Anne Risselada and Veronique Schutjens investigate to what extent the choice to run a business from home is linked to the entrepreneur’s work-lifestyle. The question has been largely neglected in studies on firm location processes, though it appears that a growing number of firms that are active in developing sectors – such as the knowledge, personal services and consumer sectors that contribute to feed the New Economy – are home-based businesses. The authors use information collected from 370 entrepreneurs operating in 41 residential neighbourhoods in five Dutch cities. Their results show that work-lifestyle factors matter to whether neighbourhood firms are home based: the likelihood of being home based increases with caring for family needs or when the business does not provide the primary household income, and decreases with the growth ambition of the entrepreneur.
Anne Risselada and Veronique Schutjens
Niels Bosma and Veronique Schutjens
Towards an Understanding of the Economies of Neighbourhoods and Communities
Marianne de Beer and Veronique Schutjens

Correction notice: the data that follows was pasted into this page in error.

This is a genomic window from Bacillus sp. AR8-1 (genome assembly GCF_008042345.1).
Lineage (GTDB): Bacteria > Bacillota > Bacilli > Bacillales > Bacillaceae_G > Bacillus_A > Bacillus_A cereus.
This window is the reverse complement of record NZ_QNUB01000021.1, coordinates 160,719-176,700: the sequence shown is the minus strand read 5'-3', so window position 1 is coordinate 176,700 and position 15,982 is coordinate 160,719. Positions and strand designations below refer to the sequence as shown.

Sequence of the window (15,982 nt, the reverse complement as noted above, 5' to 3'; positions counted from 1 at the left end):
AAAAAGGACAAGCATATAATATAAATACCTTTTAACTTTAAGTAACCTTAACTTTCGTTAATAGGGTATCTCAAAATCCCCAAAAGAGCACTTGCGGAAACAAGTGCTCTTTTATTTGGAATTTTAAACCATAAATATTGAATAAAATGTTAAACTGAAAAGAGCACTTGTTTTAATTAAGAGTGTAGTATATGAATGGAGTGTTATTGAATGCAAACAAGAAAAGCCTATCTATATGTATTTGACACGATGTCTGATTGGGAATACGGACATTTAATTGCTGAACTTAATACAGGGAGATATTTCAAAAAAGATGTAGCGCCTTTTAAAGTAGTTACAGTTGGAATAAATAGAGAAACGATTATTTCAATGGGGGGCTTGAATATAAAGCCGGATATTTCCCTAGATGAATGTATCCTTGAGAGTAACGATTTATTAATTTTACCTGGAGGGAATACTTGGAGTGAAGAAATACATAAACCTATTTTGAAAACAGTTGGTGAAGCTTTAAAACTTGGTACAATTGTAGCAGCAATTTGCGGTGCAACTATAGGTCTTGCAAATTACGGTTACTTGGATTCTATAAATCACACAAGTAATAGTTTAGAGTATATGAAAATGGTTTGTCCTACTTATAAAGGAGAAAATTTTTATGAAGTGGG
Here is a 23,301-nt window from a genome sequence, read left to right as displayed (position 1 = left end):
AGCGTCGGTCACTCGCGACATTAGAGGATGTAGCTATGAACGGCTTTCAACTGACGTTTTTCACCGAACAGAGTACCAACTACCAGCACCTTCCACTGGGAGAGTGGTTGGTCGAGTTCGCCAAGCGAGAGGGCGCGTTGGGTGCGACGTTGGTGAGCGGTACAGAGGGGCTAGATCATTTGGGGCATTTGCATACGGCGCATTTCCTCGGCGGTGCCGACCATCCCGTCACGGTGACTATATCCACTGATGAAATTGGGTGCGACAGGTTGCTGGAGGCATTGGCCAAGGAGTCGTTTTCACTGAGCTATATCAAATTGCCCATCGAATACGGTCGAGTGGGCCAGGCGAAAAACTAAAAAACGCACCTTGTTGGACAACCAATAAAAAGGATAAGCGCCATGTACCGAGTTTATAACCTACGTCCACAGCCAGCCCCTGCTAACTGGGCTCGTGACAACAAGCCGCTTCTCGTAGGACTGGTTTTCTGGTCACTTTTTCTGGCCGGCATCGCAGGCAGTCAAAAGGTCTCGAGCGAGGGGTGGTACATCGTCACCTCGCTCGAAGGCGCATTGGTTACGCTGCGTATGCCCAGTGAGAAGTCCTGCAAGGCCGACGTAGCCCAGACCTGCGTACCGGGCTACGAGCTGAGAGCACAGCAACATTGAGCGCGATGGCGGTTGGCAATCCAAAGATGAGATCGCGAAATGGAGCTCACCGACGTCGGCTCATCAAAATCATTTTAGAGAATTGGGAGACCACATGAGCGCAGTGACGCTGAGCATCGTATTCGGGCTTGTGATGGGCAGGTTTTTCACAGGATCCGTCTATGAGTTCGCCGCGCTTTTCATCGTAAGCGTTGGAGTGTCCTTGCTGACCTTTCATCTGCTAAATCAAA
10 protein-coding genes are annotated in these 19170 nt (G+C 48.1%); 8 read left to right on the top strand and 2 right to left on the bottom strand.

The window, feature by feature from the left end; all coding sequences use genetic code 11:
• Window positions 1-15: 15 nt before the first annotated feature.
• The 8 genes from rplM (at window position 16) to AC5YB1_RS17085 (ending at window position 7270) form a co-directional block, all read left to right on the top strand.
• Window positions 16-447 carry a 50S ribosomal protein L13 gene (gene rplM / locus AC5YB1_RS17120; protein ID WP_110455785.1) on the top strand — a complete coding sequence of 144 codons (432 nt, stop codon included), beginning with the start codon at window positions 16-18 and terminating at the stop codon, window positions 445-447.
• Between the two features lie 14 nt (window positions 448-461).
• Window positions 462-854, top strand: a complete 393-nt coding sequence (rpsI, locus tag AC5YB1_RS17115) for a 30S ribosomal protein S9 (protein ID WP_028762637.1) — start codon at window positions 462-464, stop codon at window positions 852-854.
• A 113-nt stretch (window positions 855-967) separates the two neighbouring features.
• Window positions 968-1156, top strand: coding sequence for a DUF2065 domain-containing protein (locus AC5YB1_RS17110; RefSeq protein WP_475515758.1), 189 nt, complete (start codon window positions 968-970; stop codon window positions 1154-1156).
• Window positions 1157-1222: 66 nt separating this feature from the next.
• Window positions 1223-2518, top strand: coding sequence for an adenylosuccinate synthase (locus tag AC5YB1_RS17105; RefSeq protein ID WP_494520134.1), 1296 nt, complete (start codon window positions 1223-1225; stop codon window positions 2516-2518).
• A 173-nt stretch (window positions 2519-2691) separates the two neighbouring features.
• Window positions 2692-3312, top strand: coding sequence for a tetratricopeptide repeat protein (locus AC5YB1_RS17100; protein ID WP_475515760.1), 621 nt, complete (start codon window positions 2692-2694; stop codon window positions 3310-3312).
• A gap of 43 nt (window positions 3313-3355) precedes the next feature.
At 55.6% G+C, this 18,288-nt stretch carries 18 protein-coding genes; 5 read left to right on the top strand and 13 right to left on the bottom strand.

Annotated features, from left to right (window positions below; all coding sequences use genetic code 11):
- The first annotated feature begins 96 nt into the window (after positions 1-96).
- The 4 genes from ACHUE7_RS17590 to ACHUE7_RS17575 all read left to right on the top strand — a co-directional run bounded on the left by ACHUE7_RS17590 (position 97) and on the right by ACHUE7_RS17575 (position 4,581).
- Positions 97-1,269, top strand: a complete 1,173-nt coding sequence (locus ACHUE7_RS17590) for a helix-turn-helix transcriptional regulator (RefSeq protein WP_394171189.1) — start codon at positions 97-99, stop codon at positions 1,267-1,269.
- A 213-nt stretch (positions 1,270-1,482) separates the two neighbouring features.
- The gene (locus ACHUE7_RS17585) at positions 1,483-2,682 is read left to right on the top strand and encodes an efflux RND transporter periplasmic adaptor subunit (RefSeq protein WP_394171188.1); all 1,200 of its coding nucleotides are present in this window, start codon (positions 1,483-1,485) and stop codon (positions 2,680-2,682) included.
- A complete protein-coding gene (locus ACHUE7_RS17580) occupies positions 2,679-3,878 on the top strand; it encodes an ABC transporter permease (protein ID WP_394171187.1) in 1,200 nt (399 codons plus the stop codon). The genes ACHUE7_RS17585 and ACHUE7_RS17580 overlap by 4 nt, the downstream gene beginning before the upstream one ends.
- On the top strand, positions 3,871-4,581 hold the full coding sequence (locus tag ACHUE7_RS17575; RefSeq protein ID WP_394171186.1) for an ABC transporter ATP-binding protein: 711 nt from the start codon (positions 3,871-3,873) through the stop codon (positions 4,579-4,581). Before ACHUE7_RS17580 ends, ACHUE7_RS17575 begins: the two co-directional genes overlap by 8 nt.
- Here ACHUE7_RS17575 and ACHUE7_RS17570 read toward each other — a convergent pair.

This chapter’s focus is on inter-firm networks of entrepreneurs located in residential neighbourhoods in the Netherlands and, in particular, on the importance of local inter-firm cooperation contacts and changes therein over time. If local inter-firm cooperation networks exist and become more important over time, the neighbourhood economic tissue might be strengthened and eventually benefit both incumbent firms and new entrepreneurial activities. Based on previous literature, we differentiate in our analysis between a number of characteristics, for example, firm age, firm home-basedness and firm local market orientation. Two waves of The Survey on the Social Networks of Entrepreneurs (in 2008 and 2014) provided us with a panel of 197 entrepreneurs active in over 140 residential neighbourhoods in 40 Dutch municipalities. For both years, the entrepreneurs mention one cooperation contact on average, and for local contacts this average is even lower. Therefore, we conclude that neither local cooperation nor cooperation in general is a common strategy. Using ordered logistic regression models, we found that over time, the average number and importance of local cooperation contacts hardly changed, although it did increase significantly for home-based firms, whereas it decreased for young firms. However, these findings disguise substantial turbulence in cooperation contacts at the individual (entrepreneurial) level. Between 2008 and 2014, almost 90 per cent of both total and local cooperation contacts were replaced by other contacts, emphasizing the ‘temporary coalition’ character of small neighbourhood firms’ cooperation strategies.